Proposed Trade Sends Bulls’ $215M Franchise Cornerstone West

Zach LaVine, Chicago Bulls

Getty Zach Lavine #8 of the Chicago Bulls takes a breather.

Things happen quickly in the world of sports where yesterday’s promise turns into today’s disappointment leading to tomorrow’s comeuppance. That usually means coming to terms with reality on a deal gone sideways.

With the Chicago Bulls falling to 6-10 after their 108-107 loss to the Orlando Magic, the vultures are already beginning to swirl around Zach LaVine.

“If the opportunity to trade for LaVine did present itself, the Mavs should be all over it, as LaVine is arguably the perfect co-star to add next to [Luka] Doncic,” writes Dalton Trigg of Dallas Basketball. “LaVine is comfortable handling the ball, but he is also capable of playing off-ball as well, as he shoots 38.3% on catch-and-shoot 3s.”

Trigg went a step further with a hypothetical offer.

Bulls Get:

Mavericks Get:

  • Zach LaVine

Breaking Down the Deal

LaVine, who cannot be traded until after December 15, has seen his scoring is dip for the third year in a row – about 4.0 points from last season to 20.7 PPG – and he is doing so on 54% true shooting.

He struggled mightily against the Magic with just four points on 1-for-14 shooting. Bulls head coach Billy Donovan pulled LaVine with under four minutes to go as his team was rallying.

After the game, LaVine made some very pointed comments on the decision.

Bullock, 31, is supposed to be a marksman but is shooting just 30% from downtown. He has two years and over $20 million remaining on his deal but the second year and $10-plus million are not guaranteed.

Green, 22, is a guard and is shooting over 44% from deep on low volume a la Patrick Williams.

Hardaway is the centerpiece among the player return. He missed much of last season with an ankle injury and is averaging 12.1 points while shooting 33% from three.

The real key for the Bulls is the draft compensation. But the two additional opportunities plus two chances to improve their pick would be more enticing if the Mavs weren’t already a good team that would get even better from this deal.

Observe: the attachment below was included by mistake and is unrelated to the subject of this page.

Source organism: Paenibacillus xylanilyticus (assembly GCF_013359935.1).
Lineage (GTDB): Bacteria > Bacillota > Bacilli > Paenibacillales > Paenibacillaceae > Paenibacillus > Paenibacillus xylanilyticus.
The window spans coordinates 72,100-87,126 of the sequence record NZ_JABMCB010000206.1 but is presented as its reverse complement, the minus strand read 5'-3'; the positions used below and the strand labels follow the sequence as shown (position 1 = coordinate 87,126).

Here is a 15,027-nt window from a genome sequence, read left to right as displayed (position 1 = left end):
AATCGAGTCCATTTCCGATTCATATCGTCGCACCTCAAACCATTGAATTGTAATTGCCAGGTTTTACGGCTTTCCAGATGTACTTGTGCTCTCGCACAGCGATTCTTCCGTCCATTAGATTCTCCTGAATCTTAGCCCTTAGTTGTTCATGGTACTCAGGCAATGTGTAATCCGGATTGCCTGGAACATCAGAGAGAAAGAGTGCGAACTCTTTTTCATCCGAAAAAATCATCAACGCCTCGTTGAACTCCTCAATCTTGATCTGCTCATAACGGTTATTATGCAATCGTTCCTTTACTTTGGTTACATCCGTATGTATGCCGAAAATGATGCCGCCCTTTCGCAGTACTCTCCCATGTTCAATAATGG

“We’ve been writing about the Mavs’ pipe-dream trade scenario with LaVine for nearly three years now, and that’s still what this is – a pipe-dream,” Trigg admits, “but it’s a pipe-dream worth chasing for Dallas. Not to mention, we already know the Mavs have a lot of interest in the idea.”

Independent NBA insider Marc Stein reported over the summer that the Mavericks’ front office had at least discussed the idea of a sign-and-trade for the two-time All-Star.

Stein also reported on a belief that LaVine was open to leaving the Bulls at the time.

LaVine has since stated always wanted to stay in Chicago with reports that he was telling teammates just that from the outset of the process which ended without any visits to other teams despite strong rhetoric from LaVine during his exit interview.

Hypothetical offer aside, Trigg also admits that this offer is not likely to be enough to warrant the Bulls’ attention for a reason familiar to Bulls fans.

“Due to the fact that Dallas is limited with draft capital until after the 2023 draft,” cites Trigg, “many believe the next big attempt to add a co-star next to perennial MVP candidate Luka Doncic won’t happen this season.”

Bulls In A Bind

The notion of being limited by resources is essentially why the Bulls might have to at least consider trading LaVine. They gave up a total of three first-round picks and $153 million dollars on DeMar DeRozan and Nikola Vucevic.

Their core is split between two timelines and neither has quite lived up to expectations.

LaVine is also not the only Bulls star that could garner interest from teams chasing a title with DeRozan and Vucevic both being mentioned as potential targets in rumors.

If the Bulls are going to part themselves out, they have to go all-in.

They still owe this year’s first-round pick to the Magic from the Vucevic trade. But they will get to keep the pick if it lands in the top four – they are three games back from the six-seed where they finished last season and from having the worst record, with the Detroit Pistons technically 3.5 games worse at 3-14.

“Let’s check back in with the Bulls about a month from now when recently-signed players can officially be traded on Dec. 15,” Trigg concludes

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